Wednesday, 16 December 2009

Joe Scanlon's thoughts on conference strength

When I unveiled my personal views about the top 10 men’s teams in CIS basketball, I inevitably reflected my view of the relative strength of the various conferences – not necessarily the overall strength of the conference but the strength where it counts, at the top.

In women’s basketball, I find it relatively easy to state with confidence that, “the West has the strongest teams,” or “the OUA West is stronger than the OUA East”.

I find that more difficult when it comes to the men.

One way – in my view – to get a sense the relative strength of the various parts of the country is to look at the results of the last five CIS men’s championships. There is inevitably a slight distortion because three of the last five tournaments were held in Halifax (meaning an extra AUS team) and two were in Ottawa (meaning an extra OUA team). It is also true of course that turnover can change relative strength from season to season.

However here are the results:

OUA East 15-5

OUA West 6-7

AUS 8-10

Quebec 2-5

Canada West 8-12

Obviously those results reflect the fact that Carleton has won four of the last five championships. (Yes I know the Ravens won the previous two as well but I have gone through only the results for the past five seasons.) The Ontario dominance is even more obvious when the OUA East and West are added together since Brock won two years ago when Carleton didn’t. The OUA teams are 21-12 over the past five years.

I have included only games in the championship side of the bracket. That means I have included the games when there were 10 teams but have not included the consolation games.

By the way it’s possible two of the teams I talked about – Ottawa (not ranked) and St. FX (ranked) -- about will meet at the Rod Shoveller tournament January 1-3. Ottawa U plays Acadia and St. FX plays Laurier in the same half of the draw. If Ottawa and St. FX win they will play each other in the second round and the game is to be webcast. (If they both lose they would also meet; but I don’t see that as likely.)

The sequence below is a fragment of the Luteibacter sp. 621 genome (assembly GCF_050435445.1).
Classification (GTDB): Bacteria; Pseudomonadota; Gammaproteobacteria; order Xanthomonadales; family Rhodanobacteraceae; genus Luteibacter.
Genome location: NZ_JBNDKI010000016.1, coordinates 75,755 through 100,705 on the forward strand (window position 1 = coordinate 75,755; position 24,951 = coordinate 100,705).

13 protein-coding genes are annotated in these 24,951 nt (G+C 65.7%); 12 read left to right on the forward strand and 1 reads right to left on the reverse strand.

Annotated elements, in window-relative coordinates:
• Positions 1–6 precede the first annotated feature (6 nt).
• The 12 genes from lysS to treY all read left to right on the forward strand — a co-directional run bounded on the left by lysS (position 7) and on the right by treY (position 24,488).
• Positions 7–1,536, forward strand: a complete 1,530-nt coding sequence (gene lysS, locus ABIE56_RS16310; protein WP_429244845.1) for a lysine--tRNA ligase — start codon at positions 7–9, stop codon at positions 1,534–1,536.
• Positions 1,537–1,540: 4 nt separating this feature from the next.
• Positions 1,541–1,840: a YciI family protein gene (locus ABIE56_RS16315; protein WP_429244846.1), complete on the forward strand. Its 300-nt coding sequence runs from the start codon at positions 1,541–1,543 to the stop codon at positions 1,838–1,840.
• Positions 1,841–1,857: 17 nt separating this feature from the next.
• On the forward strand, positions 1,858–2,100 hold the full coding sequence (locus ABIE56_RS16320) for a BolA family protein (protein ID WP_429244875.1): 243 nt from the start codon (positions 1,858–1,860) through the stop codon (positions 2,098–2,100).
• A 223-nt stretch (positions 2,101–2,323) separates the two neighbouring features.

By the way, I sometimes wonder whether the Canada West men’s teams are always facing an uphill battle at the Nationals because of jet lag. That would be especially true in Halifax but also a factor in Ontario, especially for teams from British Columbia. It seems to me it’s about time the tournament moved west, perhaps to Alberta, better still to British Columbia. I look forward to going back to Halifax – the Metro Centre is an excellent downtown location and Halifax is one of my favourite cities – but surely CIS ought to be looking at moving the tournament around the country after Halifax. I have always hoped McMaster would host it – there are so many teams in the area – but it’s long overdue, in my view, for a move west.

I know the CIS is determined to make money out of the Nationals but I still have fond memories of the knowledgeable crowds at Waterloo – a small turnout by today’s standards but a wonderful atmosphere. Because so many wanted to see the game there were even (as I recall) spectators crouched along the sidelines, always just far enough back so they would not interfere with a throw-in.

It was a course a Waterloo tradition that the crowd would stand clapping rhythmically until Waterloo got its first basket. It was that Waterloo custom eventually led to the introduction of the shot clock. I was lucky enough to be there – I had gone there with Bob O’Billovich and the Ottawa U team – when Brian Heaney the coach of St. Mary’s decided he would try to get ball control then have his point guard Mickey Fox stall until the crowd got tired of clapping. When he did that, the spectators kept clapping but as the minutes passed did not know what to do. Eventually they had to give up: the half time score in that game was Waterloo 6, St. Mary’s 2. That was enough for the rule makes: they decided to introduce the 30-second shot clock.

Joe Scanlon

1 comment:

Anonymous said...

You say you were "lucky" to witness that game, Joe?
I think I would hang myself if I ever saw a game with a 6-2 half time score.